- the ripe, red, mild-flavored fruit of the sweet or bell pepper, Capsicum annuum, used as a vegetable, relish, to stuff olives, etc.
- the plant itself.
Origin of pimiento
First recorded in 1835–45; see origin at pimento
Dictionary.com Unabridged Based on the Random House Unabridged Dictionary, © Random House, Inc. 2018
Examples from the Web for pimiento
Substances (such as pimiento) are added to change the flavor.The Book of Cheese
Charles Thom and Walter Warner Fisk
Chop the pimiento and sprigs of parsley and mix them with the chopped meat.Woman's Institute Library of Cookery, Vol. 3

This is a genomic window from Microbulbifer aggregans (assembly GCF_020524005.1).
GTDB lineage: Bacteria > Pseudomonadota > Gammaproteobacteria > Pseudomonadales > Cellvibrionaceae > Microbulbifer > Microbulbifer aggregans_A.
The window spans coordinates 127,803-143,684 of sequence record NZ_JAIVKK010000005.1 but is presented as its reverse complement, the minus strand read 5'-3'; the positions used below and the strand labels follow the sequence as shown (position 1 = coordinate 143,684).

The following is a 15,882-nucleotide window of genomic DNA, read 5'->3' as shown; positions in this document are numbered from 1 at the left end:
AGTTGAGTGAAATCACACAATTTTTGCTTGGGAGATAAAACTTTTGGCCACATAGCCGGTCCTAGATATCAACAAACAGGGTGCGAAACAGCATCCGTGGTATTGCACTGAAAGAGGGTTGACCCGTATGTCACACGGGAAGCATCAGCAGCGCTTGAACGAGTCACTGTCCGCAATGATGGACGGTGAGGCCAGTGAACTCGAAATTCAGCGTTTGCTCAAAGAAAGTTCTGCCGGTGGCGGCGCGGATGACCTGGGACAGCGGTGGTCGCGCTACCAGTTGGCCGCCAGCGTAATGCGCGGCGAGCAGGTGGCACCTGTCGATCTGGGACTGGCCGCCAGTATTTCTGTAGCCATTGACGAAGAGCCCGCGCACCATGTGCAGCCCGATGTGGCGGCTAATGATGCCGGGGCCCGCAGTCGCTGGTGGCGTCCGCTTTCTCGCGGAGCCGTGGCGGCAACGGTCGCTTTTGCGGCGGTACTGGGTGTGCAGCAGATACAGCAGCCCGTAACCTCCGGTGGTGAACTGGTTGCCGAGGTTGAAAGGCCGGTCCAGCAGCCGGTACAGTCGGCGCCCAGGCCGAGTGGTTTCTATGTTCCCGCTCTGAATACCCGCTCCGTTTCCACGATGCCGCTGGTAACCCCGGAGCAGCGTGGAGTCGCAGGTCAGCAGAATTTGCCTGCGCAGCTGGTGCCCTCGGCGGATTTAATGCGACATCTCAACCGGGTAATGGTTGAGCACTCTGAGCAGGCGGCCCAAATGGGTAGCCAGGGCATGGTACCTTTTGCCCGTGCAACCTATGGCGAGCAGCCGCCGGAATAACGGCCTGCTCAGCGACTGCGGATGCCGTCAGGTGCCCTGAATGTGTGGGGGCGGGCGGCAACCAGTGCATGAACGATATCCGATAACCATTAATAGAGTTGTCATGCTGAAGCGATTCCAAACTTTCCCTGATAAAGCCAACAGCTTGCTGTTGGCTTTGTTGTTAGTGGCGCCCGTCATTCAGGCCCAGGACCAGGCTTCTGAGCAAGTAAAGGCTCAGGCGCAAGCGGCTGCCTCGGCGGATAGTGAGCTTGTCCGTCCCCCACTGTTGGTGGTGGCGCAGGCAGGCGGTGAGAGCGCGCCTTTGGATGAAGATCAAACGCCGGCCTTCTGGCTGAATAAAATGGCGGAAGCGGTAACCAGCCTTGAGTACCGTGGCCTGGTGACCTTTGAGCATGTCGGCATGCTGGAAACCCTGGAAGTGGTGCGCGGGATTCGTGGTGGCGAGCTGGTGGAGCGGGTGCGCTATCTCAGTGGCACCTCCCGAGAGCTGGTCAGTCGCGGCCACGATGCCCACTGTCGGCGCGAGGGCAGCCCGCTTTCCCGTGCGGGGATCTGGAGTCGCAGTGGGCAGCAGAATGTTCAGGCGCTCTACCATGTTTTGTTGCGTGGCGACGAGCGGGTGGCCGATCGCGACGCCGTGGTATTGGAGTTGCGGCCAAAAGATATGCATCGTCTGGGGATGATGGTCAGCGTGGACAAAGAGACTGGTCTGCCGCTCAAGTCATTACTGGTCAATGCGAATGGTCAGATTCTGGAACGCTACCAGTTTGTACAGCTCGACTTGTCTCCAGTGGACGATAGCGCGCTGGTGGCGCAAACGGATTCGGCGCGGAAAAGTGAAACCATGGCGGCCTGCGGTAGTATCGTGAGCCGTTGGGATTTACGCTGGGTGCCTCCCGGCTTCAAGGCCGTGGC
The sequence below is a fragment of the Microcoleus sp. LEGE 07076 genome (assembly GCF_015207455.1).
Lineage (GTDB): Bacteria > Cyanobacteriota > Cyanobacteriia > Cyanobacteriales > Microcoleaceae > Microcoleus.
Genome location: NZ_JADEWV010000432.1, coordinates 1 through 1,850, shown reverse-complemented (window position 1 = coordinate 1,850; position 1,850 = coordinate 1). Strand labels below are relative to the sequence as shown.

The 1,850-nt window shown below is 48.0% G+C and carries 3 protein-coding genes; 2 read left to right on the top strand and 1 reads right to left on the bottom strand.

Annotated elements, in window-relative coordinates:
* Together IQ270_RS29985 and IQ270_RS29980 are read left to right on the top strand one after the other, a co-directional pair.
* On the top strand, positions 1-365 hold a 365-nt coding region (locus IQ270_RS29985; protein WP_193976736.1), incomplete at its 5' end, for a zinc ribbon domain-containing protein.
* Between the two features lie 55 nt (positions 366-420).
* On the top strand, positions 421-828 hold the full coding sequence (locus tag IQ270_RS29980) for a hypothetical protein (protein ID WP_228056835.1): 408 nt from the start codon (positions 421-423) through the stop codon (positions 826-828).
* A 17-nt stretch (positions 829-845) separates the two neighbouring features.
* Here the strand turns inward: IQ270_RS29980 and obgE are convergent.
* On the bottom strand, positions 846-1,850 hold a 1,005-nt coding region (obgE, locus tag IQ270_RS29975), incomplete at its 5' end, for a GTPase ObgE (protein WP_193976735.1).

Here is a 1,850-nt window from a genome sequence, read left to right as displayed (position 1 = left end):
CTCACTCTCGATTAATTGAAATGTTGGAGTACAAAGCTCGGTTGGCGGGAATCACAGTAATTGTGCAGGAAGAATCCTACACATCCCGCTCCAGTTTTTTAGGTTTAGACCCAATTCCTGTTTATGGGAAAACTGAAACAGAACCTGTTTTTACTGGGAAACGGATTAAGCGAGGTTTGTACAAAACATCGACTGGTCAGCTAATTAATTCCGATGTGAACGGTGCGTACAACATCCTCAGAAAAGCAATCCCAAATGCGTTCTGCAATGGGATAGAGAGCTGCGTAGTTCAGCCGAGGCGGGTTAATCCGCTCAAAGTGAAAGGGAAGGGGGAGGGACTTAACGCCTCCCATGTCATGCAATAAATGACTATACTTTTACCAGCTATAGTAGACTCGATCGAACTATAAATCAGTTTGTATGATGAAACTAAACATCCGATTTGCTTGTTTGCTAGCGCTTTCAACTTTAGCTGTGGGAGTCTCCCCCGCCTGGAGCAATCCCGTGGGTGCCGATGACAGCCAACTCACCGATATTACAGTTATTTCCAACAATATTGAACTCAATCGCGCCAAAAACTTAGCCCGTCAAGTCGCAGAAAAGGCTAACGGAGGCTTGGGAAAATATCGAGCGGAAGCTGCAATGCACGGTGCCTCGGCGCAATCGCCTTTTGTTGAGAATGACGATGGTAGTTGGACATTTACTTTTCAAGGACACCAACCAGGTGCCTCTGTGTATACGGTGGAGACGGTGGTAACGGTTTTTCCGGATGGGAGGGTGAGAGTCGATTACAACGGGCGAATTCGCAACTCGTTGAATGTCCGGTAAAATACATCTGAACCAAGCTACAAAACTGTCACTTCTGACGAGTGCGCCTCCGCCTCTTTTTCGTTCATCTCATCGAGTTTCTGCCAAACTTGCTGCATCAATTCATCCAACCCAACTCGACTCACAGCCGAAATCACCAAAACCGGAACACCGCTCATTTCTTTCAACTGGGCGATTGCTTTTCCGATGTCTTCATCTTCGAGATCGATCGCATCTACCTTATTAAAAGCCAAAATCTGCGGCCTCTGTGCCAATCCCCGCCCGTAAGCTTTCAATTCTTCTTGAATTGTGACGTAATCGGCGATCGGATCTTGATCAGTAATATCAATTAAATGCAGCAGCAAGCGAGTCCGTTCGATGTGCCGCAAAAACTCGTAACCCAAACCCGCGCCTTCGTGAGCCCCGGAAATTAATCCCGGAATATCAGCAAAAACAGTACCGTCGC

Woman's Institute of Domestic Arts and Sciences
Because the color of both is very much the same, pimiento is added to give a contrasting color.
Cut the pimiento into thin strips, and place three or four strips diagonally across the cucumber, as shown in the illustration.
Cut a thin strip of the pimiento, and place this across the tips in the center.
- a Spanish pepper, Capsicum annuum, with a red fruit used raw in salads, cooked as a vegetable, and as a stuffing for green olivesAlso called: pimento
variant of pimento
Collins English Dictionary - Complete & Unabridged 2012 Digital Edition © William Collins Sons & Co. Ltd. 1979, 1986 © HarperCollins Publishers 1998, 2000, 2003, 2005, 2006, 2007, 2009, 2012